| December 5, 2011

… And Some of Them Appear to Be Injury-Prone

Workplace injuries and illnesses are a fact of doing business. As such, employers offer packages of sick time and disability benefits to employees as part of their overall compensation package. Yet there is a growing disparity between such packages in the private sector and those in the public sector—with the latter being more generous.

One of the key tenets in economics is that incentives matter. All else being equal, we would expect a worker with more sick time would be “sick” more often to take advantage of the benefit. So if public sector workers, on average, have more generous sick time and disability benefits, do they tend to be sick and injured more often?

Recently released data from the Bureau of Labor Statistics shed some telling light on that question. Table 1 shows the number of workplace injuries and illnesses per 100 workers for all the major private-sector industries as compared to the public sector, both nationally and for Oklahoma.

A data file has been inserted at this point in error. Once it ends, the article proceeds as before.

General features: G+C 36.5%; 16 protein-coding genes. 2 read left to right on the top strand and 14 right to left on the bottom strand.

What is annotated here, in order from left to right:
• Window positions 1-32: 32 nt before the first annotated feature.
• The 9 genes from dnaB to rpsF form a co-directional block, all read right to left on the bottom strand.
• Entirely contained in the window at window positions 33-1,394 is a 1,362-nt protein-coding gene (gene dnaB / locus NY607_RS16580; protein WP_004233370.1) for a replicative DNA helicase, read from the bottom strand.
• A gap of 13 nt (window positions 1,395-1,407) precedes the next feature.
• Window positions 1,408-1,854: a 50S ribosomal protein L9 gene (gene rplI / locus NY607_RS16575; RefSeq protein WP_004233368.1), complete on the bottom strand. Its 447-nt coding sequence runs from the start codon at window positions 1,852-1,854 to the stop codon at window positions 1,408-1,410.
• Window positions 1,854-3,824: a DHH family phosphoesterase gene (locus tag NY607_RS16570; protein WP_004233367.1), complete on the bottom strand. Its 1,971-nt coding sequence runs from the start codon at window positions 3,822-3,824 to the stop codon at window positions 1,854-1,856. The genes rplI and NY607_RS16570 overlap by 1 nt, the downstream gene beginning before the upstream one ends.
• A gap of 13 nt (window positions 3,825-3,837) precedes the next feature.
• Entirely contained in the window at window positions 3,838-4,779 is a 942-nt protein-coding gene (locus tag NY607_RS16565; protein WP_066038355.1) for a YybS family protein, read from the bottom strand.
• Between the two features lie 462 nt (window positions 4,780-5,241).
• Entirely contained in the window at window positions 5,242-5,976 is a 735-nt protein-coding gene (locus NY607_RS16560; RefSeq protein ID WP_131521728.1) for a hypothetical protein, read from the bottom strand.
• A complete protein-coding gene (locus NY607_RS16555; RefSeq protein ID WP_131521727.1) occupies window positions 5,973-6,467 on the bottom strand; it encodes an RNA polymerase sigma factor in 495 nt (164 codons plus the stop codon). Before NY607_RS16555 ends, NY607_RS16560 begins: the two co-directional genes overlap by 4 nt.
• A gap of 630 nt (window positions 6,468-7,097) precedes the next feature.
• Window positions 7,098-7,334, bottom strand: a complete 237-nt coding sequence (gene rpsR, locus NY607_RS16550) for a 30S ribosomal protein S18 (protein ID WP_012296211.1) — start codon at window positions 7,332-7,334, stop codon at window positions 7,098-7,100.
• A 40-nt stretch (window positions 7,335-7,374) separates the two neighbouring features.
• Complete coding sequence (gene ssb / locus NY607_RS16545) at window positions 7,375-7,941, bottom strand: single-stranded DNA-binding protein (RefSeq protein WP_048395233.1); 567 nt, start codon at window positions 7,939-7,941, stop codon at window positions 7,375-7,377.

Nationally, state-government workers (4.6) and local-government workers (6.1) experience workforce injuries and illnesses at a higher rate than the private-sector average (3.5).

In Oklahoma, the situation is less clear-cut. In the private sector, the number of workforce injuries and illnesses in Oklahoma (4.0) exceeds the national average (3.5). This private-sector injury/illness rate exceeds Oklahoma’s state-government rate (3.4) but falls significantly below Oklahoma’s local-government rate (7.1).

Overall, local government workers experience the highest level of workforce injuries and illnesses when compared to all the major private-sector industries, both nationally and in Oklahoma. While there are certainly dangerous jobs at the local level, such as police and fire protection, it would be a stretch to say they are more dangerous than all private-sector industries, especially construction, manufacturing, and trade, transportation, and utilities.

To put a finer point on it, the private-sector construction industry experiences a far lower rate of workforce injuries and illnesses ( 4.0 nationally and 4.2 in Oklahoma) than does the construction subsector of local government (9.5 nationally and 14.4 in Oklahoma).

The data provide evidence suggesting that Oklahoma’s local governments are incentivizing workers to take sick time and disability. Local governments should undertake a thorough comparative review of their workplace sick time and disability benefits to ensure that they are not out of line with the private sector. Taxpayers deserve this level of accountability with their hard-earned tax dollars, especially in these trying economic times.

Economists J. Scott Moody (M.A., George Mason University) and Wendy P. Warcholik (Ph.D., George Mason University) are OCPA research fellows.

Loading Next